"Sorry to have to burst THAT baloon.

"REAL fertility dances (they do exist) are MUCH more to the point. The (only) 2 abdominal ('belly') moves in the total Sharki movement repertoire: camel & flutter, are direct imitations of the movements of labor & childbirth, but were integrated into the longer dance for fun/effect.

"Don't let this info put anay sort of dent into your dance/enjoyment. It's supposed to be an expression of joy & your soul, so go for it!" --Morocco

Modern Middle Eastern Attitudes

"...what i have learned from the Authorities That Be is that they used to do floor work in egypt as well as other places, but it fell out of favor, sometime before the body stockings rule (and almost certainly before the advent of those long beads!!! ;-). It was seen as more sensual=dangerous and exciting, or potentially cruder, or something, even ;-) than the rest of the dance. One of the first things to go...." --Shakira

"...[Floorwork] was outlawed in Egypt in 1954, in the same set of rules that required the torso of an Oriental dancer to be covered by a 'shebecka'. Egypt being the movie/cultural capital of the generic Middle East, other countries followed suit to a greater or lesser degree..." --Morocco

"As Elisa mentioned in a recent post, Sahra was up here in Seattle recently, and I have to say, she was a delight to work with. Not only is she a beautiful dancer and talented instructor, but she has a wealth of knowledge to share and is simply a wonderful person. The day before the performance, we had a tech rehearsal and ran through everyone's music and everything. When we got to Sabura's part of the show and Sahra became aware that Sabura was planning on doing floorwork, Sahra considered warning the band. She was concerned that the band might freak out since floorwork is illegal in Egypt. She said that if a dancer is caught doing floorwork over there, she would get carted off to jail. I mentioned that I had seen some videos of Egyptian dancers, including Mona Said, who did floorwork. Her response was that some dancers will go down to the floor, but they don't stay there long and do a whole floorwork number like you would see in the States. From other things that Sahra said, it sounds like things are becoming more and more restricted over there. I mean, I knew things were changing over there, but I was surprised by some of the things that she told me. Alas...." --Tina Sargent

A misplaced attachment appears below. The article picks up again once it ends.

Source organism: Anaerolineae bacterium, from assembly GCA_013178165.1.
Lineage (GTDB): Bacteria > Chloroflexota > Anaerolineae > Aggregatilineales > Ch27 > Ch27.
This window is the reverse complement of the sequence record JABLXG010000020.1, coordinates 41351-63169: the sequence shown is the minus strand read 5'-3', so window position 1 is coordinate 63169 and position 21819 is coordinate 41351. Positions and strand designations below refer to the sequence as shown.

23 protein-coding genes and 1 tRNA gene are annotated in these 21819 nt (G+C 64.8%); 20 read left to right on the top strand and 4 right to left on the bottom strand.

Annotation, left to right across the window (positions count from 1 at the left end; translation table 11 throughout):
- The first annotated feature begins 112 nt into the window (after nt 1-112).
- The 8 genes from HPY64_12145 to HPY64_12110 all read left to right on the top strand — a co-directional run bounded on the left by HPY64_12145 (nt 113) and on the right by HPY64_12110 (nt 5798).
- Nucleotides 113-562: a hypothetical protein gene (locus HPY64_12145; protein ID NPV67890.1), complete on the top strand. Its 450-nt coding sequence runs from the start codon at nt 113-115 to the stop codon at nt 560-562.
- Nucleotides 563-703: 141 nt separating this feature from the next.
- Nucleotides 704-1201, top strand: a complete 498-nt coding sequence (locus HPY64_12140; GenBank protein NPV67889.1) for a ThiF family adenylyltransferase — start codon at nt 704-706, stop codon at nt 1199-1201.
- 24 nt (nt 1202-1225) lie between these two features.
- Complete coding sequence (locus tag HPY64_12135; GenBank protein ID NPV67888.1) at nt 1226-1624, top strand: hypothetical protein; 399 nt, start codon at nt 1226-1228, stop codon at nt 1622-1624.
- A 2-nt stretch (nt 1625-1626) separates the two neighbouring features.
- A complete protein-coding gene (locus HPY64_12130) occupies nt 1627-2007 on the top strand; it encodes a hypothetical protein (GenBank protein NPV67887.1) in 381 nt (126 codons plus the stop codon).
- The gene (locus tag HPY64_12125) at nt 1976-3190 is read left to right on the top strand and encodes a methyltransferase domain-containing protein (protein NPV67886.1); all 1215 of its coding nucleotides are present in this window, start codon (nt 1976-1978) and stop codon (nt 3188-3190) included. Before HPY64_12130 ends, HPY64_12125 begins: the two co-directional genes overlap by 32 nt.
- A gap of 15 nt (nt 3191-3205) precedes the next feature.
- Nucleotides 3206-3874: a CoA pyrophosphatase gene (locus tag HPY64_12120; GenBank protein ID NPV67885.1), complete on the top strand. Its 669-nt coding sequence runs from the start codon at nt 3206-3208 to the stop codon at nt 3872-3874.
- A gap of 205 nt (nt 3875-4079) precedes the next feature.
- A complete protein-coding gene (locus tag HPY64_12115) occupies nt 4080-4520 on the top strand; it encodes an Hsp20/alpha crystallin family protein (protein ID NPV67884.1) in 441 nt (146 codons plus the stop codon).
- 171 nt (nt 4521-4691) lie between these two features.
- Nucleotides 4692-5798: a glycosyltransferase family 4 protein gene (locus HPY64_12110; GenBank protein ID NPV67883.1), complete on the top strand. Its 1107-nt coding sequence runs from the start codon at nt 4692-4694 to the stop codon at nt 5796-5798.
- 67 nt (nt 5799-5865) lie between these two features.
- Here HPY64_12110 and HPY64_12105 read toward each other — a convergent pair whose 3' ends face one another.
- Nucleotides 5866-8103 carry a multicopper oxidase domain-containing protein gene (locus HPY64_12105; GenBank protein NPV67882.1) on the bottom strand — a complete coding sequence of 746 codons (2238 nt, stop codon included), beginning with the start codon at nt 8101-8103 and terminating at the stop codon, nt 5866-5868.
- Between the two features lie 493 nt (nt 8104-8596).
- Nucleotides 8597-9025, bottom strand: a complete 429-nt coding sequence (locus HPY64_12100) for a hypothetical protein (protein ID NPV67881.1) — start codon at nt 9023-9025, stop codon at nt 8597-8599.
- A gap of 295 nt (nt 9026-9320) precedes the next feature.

"Sah'ra (who is a total sweetie-pie: I'm not surprised everyone loved her) was correct re floorwork in Egypt & warning the band. They would've freaked. If Tafteesh el Feini (the Arts Police!) get you, minimum fine for a first offense is 100 Egyptian Pounds. Things have gotten tighter/nastier of late, which is why you'll see alot of dancers with spandex bike shorts (that look like my grannie's mid-thigh length old woolies) on under their costumes (tacky!). I have an article from the Egyptian Gazette from 1 1/2 years ago, with excerpts from a speech/article of Mubarak's that was printed in the New Yorker, where he tried to blame the rise in pseudo-'fundamentalist' violence on 'drummers, belly dancers from the slums'. Can send you a copy, if you don't believe me!!!..." --Morocco

"Regarding derogatory Arabic comments on floorwork, it could be the part of the ME the speaker was from. Some things acceptable in one area are VERY frowned on in others! In Egypt, only a very few of the well-known dancers do floorwork and then in only a very limited fashion (eg., sitting on the floor) and only very modestly done. Other areas are more open to that sort of thing and in some areas anything goes. But then Suhaila mentioned in a recent seminar here in Seattle that the reputation of any dancer is very much in question in those areas so nobody cares what they do. Hmmm... :( " --Zinahom